92 - Charles LIERNUR (1828 - 1892) [1], LIERNUR - KREPP & Cie 

Hermann Carl Anton Thieme LIERNUR was born in Haarlem (Netherlands) on 12 May 1828. 

In 1848, at the age of 20, he emigrated to Mobile, Alabama (USA), where he worked as engineer in the construction of the Alabama railway and other major construction projects. When the Civil War broke out in the USA he joined the Confederate Army in 1861. Around 1863, however, he was virtually financially ruined, and looked for ways to return to Europe with his family. 

He finally managed to leave the US in 1865 and settled first in London, then in Haarlem for a few years, and later in Frankfurt, Prague and Berlin.

Back in Europe LIERNUR used the titles of “Captain” and “American Engineer” to boost his status. He held indeed the US nationality, but he was an autodidact “civil engineer”. Altogether, he made a remarkable career and his 1866 invention for a sewage disposal system was a great success. [2]

Friedrich Karl KREPP was his business partner and promotor of this invention. KREPP wrote a booklet on LIERNUR’s system and gave conferences on the merits of the system.

LIERNUR’s invention related to a:

Pneumatic method for the inoffensive removal of all fluids, solids, and gases from water-closets or privies and their conduits, and of storing said materials so that they may be applied in the natural unchanged form to agriculture and other branches of industry.

This is the title of LIERNUR’s basic British patent which in itself explains the essence of his invention. An article published in 1908 [3] gives the following additional summary of the invention, which, in combination with the drawings of the British patent (see below), give a clear picture of the technical aspect of the invention: 

By the Liernur system the sewage is collected from a neighbourhood of half a dozen to a dozen blocks to a locally central tank by exhaust­ing the air from that tank, and then opening in succession the valves of the drain pipes which come from different subdivisions of the local neighbourhood, thus permitting the air to rush in from the out­side atmosphere through the pipe, and carrying with it the sewage matter.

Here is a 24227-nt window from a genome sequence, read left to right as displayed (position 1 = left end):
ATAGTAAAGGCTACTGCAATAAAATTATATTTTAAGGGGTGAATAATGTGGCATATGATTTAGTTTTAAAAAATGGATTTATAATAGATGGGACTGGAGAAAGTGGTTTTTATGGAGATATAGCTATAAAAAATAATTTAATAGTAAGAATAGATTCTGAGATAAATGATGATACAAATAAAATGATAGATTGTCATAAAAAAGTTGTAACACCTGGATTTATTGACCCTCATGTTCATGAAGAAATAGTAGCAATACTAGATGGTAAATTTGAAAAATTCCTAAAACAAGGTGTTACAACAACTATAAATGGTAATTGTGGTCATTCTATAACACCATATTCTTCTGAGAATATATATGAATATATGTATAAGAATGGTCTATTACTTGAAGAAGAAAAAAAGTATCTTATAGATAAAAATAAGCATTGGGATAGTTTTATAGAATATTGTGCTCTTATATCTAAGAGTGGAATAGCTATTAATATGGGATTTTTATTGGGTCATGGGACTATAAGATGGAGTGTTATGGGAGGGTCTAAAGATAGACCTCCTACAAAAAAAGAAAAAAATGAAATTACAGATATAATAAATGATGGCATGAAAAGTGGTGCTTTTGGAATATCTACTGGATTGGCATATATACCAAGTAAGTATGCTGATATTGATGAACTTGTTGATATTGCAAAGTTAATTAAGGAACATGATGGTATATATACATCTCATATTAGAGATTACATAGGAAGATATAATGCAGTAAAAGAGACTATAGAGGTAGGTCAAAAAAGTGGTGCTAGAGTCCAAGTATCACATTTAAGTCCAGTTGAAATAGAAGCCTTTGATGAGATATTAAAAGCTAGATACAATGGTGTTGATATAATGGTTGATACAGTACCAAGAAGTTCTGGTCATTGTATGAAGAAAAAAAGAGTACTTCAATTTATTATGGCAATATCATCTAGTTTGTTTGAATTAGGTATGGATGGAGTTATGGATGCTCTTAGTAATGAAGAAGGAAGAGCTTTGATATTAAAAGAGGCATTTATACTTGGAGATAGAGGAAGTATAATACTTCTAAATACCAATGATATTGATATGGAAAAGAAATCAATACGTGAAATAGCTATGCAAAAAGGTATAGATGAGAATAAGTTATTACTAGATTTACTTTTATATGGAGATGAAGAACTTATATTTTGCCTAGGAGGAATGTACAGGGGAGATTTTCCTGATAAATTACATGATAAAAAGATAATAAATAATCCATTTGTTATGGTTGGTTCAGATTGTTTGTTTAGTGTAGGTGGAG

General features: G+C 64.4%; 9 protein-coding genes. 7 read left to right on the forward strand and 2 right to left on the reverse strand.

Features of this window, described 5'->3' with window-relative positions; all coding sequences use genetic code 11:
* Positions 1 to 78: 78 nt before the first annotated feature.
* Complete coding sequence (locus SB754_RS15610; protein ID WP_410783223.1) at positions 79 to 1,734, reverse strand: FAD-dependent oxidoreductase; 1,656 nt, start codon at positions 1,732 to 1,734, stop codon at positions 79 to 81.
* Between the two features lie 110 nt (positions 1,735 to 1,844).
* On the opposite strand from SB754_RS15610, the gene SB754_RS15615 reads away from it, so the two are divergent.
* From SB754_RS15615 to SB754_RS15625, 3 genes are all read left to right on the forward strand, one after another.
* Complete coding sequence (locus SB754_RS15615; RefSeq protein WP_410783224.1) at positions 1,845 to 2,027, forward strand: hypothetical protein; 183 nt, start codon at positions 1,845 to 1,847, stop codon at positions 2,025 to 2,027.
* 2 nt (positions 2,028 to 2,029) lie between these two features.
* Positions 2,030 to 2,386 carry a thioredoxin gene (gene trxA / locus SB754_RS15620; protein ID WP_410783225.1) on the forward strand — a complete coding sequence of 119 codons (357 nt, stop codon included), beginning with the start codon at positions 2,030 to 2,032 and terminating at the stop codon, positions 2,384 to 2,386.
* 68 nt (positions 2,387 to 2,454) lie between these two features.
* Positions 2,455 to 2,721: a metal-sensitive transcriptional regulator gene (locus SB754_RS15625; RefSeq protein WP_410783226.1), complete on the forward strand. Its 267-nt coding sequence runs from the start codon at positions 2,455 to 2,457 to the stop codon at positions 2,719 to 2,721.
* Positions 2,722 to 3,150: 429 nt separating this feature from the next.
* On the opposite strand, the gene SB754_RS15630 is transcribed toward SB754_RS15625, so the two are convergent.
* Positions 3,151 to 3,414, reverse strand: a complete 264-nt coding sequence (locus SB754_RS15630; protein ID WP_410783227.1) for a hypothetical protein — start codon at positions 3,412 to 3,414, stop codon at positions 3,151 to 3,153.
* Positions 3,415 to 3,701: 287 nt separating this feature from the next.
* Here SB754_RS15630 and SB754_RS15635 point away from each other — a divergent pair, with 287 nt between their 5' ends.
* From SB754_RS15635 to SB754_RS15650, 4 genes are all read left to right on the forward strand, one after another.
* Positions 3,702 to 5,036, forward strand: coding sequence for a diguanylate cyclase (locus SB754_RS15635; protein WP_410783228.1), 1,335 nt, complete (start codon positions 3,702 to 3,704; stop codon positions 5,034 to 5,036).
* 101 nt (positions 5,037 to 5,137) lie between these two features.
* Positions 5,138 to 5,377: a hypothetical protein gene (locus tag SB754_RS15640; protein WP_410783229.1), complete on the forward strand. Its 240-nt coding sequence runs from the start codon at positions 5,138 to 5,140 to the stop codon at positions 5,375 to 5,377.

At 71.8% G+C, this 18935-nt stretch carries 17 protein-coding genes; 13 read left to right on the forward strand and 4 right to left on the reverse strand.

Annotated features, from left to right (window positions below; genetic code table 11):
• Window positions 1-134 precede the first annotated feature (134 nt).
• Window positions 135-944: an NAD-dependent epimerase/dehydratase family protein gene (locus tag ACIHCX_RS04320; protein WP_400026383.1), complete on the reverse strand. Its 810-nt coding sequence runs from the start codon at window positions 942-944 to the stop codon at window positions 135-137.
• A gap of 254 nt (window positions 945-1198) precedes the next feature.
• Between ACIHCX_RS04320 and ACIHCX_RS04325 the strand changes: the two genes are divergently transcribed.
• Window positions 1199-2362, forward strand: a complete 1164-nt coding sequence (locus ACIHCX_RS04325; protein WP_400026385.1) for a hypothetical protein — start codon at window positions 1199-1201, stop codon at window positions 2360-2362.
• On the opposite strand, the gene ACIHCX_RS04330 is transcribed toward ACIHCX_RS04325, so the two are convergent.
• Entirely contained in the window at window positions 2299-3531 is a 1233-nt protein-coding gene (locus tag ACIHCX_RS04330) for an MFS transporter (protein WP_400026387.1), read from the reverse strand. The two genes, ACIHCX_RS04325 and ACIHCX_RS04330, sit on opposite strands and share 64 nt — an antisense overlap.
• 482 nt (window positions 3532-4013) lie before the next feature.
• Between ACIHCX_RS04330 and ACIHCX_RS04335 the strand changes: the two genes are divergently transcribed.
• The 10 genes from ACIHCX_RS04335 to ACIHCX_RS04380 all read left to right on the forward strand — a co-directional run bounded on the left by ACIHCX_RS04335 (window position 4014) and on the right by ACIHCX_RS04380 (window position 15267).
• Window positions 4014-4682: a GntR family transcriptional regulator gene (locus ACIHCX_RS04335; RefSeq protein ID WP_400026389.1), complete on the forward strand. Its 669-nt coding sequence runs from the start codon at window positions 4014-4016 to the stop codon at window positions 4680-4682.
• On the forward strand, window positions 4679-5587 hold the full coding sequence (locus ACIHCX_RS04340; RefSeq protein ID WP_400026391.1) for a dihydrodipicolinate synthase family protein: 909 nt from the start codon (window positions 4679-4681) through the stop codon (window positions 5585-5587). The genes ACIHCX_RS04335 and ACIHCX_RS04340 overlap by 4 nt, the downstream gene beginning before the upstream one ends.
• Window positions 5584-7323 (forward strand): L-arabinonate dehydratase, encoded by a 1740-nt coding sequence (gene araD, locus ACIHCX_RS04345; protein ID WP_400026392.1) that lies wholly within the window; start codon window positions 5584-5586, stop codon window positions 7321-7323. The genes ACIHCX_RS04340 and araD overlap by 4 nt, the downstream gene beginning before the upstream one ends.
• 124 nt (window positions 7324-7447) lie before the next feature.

The collection of the sewage being thus effected, it is removed by similar atmospheric pressure into air-tight tanks on wheels and then hauled away for dumpage wherever desired; or, in place of the wheeled tank, a main pipe leads from each local tank to a larger cen­tral tank into which the sewage is drawn by the creation of a partial vacuum therein, as in the case of drawing it from the neighbourhood houses to the local tank; and so the sewage from all of the local tanks about a town is thus collected into a central station, there to be disposed of as may seem best fitting. 

It will be seen from the foregoing that the Liernur system is essen­tially a collecting system. There must always be a tank at the outfall end of the pipe wherein to create the partial vacuum and draw the sewage matter by atmospheric pressure from the other end of the supply tube, whether it (the pipe) comes from the house where the sewage matter is produced or from a local tank, where it has been col­lected, to the general central tank where treated for purification. 

This system must then always be combined with some other system for the ultimate disposal of the liquid of the sewage. When collected it must he conducted away by gravity to its ultimate outfall, or must be forced artificially away to a like point of disposal.


The firm LIERNUR-KRUPP & Cie instructed A. P. JULLIEN, libraire in Luxembourg, to file on their behalf an application for a brevet d’importation for a term of 5 years, based on a corresponding patent obtained in State of Hanover. 

The Luxembourg application was filed on 9 July 1866 under the title of :

Système pneumatique de vidange de villes

and examined by the Chambre de commerce as to its merits.

Experts WORRÉ, ingénieur and LIEZ, architecte, gave a positive opinion on the invention: